Bladder weakness and continence issues are not the most common health topics talked about, causing embarrassment for sufferers, despite being common. The television advertisements on TV would have you believe that women over a ‘certain’ age should expect to have incontinence when they laugh, cough or move fast.
Nothing could be further from the truth. With a pelvic floor safe exercise programme and professional care, you can maintain or improve your pelvic floor muscles, preventing continence issues. More than 1.1 million (25%) New Zealanders experience bladder or bowel control problems at some point. If you have visions of people in retirement homes being the ones having bladder issues, think again as 46% of women will at some point experience incontinence with some having this issue as early as their teens, and many more after giving birth.
Unfortunately, it’s not a problem that will just go away by itself, even if you do exercise regularly and take care of yourself. The good news is that with the right advice and education, it can be managed and also prevented.
Exercise is such an important part of being healthy, but it’s important to understand that not all exercises are pelvic floor safe, and that some exercise options can contribute to pelvic floor problems. While all exercise is great for your waistline and fitness levels, when it comes to looking after your pelvic floor muscles, not all exercise is created equal. It’s not about having to step back from your favourite exercise, but rather learn how to make it pelvic floor safe.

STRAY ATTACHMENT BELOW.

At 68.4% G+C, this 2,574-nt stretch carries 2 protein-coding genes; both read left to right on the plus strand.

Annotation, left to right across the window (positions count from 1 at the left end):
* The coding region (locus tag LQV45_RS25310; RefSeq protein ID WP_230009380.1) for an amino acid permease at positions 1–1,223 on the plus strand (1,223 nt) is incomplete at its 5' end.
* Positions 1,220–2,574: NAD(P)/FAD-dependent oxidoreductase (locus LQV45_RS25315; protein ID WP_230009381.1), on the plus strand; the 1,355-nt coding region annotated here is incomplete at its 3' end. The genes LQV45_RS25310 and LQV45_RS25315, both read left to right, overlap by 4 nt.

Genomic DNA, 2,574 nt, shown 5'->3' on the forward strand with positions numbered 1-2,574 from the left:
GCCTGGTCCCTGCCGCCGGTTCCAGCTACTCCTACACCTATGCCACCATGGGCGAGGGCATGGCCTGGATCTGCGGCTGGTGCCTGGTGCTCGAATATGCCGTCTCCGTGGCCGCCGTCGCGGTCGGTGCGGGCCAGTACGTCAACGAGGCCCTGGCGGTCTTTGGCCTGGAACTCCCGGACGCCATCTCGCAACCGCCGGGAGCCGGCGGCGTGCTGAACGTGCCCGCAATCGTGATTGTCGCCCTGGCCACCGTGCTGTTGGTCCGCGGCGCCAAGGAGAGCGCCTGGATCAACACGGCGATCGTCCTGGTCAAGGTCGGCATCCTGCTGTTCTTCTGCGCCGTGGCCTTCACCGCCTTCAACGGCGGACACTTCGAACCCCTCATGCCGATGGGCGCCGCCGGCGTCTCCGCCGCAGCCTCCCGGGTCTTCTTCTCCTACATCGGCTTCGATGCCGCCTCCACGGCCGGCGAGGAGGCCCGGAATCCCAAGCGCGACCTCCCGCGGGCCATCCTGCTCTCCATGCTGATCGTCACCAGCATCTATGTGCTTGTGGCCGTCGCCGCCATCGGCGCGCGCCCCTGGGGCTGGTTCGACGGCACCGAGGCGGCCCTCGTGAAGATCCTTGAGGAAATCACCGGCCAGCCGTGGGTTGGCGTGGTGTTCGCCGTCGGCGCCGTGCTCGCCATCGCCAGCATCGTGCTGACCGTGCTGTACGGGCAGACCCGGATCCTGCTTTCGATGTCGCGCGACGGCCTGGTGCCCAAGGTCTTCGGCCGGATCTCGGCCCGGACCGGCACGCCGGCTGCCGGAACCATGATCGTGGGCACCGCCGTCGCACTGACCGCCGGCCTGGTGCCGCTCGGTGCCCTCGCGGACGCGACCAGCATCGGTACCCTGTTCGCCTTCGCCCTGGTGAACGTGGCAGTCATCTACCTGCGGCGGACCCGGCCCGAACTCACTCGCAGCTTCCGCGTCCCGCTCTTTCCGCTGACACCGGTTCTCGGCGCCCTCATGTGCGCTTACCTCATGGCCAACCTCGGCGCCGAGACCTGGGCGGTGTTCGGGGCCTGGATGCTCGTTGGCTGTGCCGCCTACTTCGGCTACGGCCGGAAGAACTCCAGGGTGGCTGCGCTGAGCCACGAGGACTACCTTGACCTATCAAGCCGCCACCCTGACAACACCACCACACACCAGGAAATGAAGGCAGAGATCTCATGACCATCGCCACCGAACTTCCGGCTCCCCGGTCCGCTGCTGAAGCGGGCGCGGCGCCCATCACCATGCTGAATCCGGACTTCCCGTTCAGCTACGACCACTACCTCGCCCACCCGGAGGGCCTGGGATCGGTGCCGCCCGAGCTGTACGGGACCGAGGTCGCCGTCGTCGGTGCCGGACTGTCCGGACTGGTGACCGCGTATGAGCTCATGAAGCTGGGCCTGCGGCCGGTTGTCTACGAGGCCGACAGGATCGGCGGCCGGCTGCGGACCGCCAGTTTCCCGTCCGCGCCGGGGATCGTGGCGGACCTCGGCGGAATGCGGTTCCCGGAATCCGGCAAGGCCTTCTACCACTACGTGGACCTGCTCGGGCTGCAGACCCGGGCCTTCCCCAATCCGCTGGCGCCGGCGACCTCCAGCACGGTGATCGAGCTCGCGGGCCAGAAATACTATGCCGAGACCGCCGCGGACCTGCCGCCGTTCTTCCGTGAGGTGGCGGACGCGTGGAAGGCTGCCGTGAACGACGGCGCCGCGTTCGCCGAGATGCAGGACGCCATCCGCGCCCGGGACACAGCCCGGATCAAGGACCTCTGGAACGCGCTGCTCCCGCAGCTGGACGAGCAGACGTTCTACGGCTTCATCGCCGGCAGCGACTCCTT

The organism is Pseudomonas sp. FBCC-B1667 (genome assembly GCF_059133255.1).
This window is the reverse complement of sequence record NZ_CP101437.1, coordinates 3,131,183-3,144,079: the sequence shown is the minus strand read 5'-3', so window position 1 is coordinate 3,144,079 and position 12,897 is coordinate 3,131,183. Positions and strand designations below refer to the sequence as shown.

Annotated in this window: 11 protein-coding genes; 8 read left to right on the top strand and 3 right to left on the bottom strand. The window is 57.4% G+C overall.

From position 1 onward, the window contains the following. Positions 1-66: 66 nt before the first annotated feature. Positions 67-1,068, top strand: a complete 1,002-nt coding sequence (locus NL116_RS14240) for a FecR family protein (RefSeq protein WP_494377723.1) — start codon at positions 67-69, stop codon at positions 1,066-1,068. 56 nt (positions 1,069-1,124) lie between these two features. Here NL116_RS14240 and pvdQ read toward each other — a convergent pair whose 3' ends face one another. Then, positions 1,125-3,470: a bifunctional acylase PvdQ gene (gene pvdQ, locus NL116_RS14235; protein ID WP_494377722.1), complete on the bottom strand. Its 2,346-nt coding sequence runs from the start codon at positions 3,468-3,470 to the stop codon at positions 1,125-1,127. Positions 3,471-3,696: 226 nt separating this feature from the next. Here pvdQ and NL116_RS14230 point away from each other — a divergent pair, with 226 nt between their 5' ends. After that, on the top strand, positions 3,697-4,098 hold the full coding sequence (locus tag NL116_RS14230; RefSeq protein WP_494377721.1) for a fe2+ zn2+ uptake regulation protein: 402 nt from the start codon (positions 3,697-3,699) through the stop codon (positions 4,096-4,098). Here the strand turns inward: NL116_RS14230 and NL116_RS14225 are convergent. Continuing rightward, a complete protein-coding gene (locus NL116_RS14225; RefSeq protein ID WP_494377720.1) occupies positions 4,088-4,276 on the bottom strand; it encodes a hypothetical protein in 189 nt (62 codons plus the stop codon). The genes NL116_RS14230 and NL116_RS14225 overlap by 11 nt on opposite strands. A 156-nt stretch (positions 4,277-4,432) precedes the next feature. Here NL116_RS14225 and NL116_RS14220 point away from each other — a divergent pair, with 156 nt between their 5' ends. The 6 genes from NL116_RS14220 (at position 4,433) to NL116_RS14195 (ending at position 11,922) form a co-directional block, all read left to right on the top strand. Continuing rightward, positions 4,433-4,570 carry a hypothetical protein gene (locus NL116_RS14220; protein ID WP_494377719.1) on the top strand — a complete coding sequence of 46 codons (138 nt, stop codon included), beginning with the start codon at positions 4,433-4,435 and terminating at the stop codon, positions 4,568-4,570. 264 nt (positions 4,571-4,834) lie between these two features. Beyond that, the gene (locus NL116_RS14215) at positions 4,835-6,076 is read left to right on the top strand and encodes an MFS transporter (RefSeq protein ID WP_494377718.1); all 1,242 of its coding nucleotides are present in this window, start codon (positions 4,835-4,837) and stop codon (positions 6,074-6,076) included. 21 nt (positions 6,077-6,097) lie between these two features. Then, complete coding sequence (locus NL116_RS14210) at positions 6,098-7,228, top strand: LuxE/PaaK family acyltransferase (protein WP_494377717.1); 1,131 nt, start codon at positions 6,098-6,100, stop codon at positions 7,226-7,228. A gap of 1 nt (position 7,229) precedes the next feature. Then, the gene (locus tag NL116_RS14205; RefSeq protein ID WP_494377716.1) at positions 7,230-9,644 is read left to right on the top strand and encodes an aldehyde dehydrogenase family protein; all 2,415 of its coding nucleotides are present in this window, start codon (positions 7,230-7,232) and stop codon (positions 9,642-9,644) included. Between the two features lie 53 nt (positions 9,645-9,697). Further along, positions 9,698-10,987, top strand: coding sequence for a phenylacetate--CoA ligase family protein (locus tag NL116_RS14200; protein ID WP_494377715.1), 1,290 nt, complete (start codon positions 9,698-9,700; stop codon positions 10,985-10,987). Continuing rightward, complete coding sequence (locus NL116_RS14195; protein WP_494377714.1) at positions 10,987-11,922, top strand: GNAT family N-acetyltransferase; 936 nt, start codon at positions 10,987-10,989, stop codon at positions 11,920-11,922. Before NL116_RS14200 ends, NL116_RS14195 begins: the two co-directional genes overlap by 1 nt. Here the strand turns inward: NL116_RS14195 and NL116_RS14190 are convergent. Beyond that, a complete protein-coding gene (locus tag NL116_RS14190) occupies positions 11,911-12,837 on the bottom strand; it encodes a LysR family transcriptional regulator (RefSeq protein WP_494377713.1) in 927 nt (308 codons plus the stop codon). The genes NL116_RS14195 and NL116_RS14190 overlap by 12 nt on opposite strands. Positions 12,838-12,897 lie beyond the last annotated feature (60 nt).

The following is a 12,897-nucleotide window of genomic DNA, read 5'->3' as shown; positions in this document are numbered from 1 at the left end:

So how do you know you are making the right choices when it comes to pelvic floor friendly exercise?
Do some research. Many qualified and registered exercise professionals have specific pelvic floor safe exercise programmes for those who need them. They understand it’s not a topic that is easily discussed, so will be able to educate you without embarrassment. They may also refer you to a physiotherapist that works specifically in this area.
There is no government mandatory registration of exercise professionals in NZ, so some individuals and facilities could be offering sessions that involve exercises that will have a negative impact on continence, and some more extreme exercise options can cause real damage. Using an exercise professional who is REPs registered means you know they have reached an industry recognised standard. Pelvic floor education is important as women (and men) realise that this is a problem that you do not have to put up with, or manage, and that with appropriate professional care they can restore their pelvic floor strength.
The NZ Register of Exercise Professionals understands that educational resources on issues such as these issues should be available to everyone, so a handy ‘Tell Me More’ information guide is available on Core and Pelvic Floor information.
You can request this guide from us as your local REPs registered exercise professional, or go to the REPs website for information. Continence New Zealand has launched an educational awareness campaign to empower and educate women on the importance of pelvic floor safe exercise.
You can also get more information through their website at www.pelvicfloor.nz .